Asked  7 Months ago    Answers:  5   Viewed   35 times

Sorry if this is duplicate,I would think it would be but couldn't find anything.

I have a flex application that I am posting data back to a php/mysql server via IE. I haven't run into any problems yet, but knowing this ahead of time might save me a bunch of frustration and work. Is there a size limit to posting data via http?

This article says no: http://www.netlobo.com/ie_form_submit.html

This discussion says yes: http://bytes.com/topic/php/answers/538226-what-maximum-limit-using-post-method

And it all goes back and forth what I'm able to find online. So please limit answers to personally tested/verified numbers.

I am wanting to post back an XML string that can be quite large (say up to 5mb).

If it makes any difference: browser will always be IE (our product requires it), post is coming from and httpService in flex, web server is php, DB is mySql.

 Answers

86

It depends on a server configuration. If you're working with PHP under Linux or similar, you can control it using .htaccess configuration file, like so:

#set max post size
php_value post_max_size 20M

And, yes, I can personally attest to the fact that this works :)

If you're using IIS, I don't have any idea how you'd set this particular value.

Wednesday, March 31, 2021
 
astaykov
answered 7 Months ago
46

If none of the above works for you, and you would still like to run under SSL, you could always write the file to disk and provide a download link, or you could prompt the user for an email address and email the file as an attachment. If you go the email route, PHPMailer has a fairly easy way of sending attachments. I'm not 100% for sure, but I think the file needs to be written to disk before it can be attached using PHPMailer, but you can always unlink the file immediately after send.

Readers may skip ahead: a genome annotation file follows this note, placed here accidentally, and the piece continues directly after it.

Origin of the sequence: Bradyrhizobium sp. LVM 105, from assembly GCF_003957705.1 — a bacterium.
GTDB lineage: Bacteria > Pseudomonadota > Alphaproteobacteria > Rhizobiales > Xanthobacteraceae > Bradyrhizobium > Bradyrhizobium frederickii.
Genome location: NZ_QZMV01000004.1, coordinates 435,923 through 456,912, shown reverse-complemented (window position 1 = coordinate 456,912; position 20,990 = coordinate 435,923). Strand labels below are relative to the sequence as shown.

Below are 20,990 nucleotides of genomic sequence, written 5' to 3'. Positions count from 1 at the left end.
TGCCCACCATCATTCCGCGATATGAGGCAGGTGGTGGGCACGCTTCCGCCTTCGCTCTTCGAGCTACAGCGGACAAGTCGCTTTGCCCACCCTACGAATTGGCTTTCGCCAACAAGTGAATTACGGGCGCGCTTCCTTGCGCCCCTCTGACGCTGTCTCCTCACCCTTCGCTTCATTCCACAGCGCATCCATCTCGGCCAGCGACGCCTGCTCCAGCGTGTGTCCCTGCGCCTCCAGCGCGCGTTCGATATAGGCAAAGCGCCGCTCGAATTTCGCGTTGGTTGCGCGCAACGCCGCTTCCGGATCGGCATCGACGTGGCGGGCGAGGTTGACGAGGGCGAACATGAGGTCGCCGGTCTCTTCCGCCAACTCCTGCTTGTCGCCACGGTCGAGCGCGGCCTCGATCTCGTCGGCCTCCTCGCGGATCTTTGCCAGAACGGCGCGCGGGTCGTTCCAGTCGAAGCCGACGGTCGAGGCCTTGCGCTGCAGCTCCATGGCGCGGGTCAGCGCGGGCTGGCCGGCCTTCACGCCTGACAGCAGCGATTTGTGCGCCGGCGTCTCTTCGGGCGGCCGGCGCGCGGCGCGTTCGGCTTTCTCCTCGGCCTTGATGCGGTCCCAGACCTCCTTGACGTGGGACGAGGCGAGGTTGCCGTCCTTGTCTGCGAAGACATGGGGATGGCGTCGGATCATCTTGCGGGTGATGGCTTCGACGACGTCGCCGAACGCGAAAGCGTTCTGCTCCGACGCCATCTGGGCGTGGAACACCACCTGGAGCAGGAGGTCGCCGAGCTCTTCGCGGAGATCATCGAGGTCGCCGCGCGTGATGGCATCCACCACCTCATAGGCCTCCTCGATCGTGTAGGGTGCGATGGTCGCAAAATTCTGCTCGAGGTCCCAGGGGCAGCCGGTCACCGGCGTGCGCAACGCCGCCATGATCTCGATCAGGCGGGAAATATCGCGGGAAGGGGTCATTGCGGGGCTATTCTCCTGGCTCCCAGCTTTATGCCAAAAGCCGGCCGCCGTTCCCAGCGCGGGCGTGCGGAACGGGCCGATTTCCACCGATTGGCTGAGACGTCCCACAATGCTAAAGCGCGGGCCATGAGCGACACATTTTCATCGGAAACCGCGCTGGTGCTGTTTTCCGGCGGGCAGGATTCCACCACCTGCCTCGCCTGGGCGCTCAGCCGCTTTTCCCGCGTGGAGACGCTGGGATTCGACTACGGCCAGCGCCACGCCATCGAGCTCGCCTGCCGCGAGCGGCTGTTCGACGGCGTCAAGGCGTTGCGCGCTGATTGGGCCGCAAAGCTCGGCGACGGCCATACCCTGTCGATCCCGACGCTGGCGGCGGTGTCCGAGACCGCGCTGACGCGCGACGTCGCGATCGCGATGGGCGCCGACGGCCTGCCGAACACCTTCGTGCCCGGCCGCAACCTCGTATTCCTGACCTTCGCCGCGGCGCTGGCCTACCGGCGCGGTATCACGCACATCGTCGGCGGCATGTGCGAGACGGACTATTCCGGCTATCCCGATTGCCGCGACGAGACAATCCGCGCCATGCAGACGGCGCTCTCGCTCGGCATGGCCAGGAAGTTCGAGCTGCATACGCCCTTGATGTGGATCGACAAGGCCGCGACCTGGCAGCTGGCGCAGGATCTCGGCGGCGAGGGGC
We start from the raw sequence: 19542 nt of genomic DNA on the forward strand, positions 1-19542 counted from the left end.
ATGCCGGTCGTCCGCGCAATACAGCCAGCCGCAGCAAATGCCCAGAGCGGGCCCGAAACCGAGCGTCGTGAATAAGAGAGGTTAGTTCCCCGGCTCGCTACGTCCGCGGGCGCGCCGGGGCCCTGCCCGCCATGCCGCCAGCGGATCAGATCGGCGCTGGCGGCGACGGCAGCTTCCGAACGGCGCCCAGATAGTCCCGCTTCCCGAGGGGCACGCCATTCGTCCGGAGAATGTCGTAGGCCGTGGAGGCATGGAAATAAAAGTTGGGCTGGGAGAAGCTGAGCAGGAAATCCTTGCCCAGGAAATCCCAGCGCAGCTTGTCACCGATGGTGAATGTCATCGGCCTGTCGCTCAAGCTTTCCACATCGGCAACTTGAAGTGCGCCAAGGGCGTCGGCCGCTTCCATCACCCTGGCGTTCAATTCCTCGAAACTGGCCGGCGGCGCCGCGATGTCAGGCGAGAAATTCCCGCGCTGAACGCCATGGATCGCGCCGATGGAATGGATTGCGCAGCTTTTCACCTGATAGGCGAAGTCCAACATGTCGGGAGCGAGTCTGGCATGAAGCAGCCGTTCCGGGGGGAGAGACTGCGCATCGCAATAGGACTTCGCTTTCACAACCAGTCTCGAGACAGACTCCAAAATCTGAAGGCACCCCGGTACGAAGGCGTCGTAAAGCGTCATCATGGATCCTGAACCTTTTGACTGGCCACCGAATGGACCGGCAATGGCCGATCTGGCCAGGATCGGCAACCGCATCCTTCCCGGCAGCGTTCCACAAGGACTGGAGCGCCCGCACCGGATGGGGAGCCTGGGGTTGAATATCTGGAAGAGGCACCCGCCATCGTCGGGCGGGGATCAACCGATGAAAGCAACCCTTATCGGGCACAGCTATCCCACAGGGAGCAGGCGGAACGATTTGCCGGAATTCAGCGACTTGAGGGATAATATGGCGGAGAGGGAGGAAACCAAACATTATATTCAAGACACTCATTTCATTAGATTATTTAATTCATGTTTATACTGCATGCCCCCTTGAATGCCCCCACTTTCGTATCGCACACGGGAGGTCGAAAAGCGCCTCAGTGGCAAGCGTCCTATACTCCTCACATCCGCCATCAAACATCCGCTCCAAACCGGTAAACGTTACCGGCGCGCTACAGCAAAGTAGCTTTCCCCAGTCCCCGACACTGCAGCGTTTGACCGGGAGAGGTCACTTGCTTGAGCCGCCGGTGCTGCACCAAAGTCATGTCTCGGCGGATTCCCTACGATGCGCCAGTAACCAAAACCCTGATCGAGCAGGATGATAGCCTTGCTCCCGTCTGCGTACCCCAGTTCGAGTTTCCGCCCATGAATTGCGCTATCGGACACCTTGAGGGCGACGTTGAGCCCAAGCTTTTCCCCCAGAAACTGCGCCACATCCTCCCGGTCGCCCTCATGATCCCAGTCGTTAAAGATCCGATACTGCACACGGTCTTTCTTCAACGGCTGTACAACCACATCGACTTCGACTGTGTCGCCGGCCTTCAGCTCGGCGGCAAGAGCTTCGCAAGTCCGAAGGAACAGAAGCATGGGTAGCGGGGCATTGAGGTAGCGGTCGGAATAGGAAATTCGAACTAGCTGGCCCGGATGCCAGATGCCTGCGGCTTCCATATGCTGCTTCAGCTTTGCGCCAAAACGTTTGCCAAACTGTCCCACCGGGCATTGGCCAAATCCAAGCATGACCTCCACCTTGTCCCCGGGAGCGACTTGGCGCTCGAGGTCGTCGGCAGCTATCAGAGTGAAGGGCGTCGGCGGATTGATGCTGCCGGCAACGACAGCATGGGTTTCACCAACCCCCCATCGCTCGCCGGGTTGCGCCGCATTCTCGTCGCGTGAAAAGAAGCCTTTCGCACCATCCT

Saturday, May 29, 2021
 
KHM
answered 5 Months ago
KHM
71

Citing MDN on this:

Length limitations

Although Mozilla supports data URIs of essentially unlimited length, browsers are not required to support any particular maximum length of data. For example, the Opera 11 browser limits data URIs to around 65000 characters.

And caniuse.com, where you can also look up the support across browsers:

Support in Internet Explorer 8 is limited to images and linked resources like CSS files, not HTML files. Max URI length in IE8 is 32KB. In IE9 JavaScript files are supported too and the maximum size limit set to 4GB.

Friday, June 18, 2021
 
Neysor
answered 4 Months ago
53

You may want to use a different mechanism anyway. Referrers are easily spoofed. Checking referrers really isn't a good security solution, and if they're going to cause you headaches like this, maybe you want to find another way.

For example, the server generating the first page could add an authorization token to the URLs to the second server, and the second server could check that the tokens are valid. This way, all of the details are under your control, and the only browser behavior you're counting on is that the full URL is sent to the second server.

Friday, July 23, 2021
 
kwichz
answered 3 Months ago
19

In PL/SQL procedure it may be up to 32KB

Futher information here: http://it.toolbox.com/blogs/oracle-guide/learn-oracle-sql-and-plsql-datatypes-strings-10804

Friday, August 6, 2021
 
stfn
answered 3 Months ago
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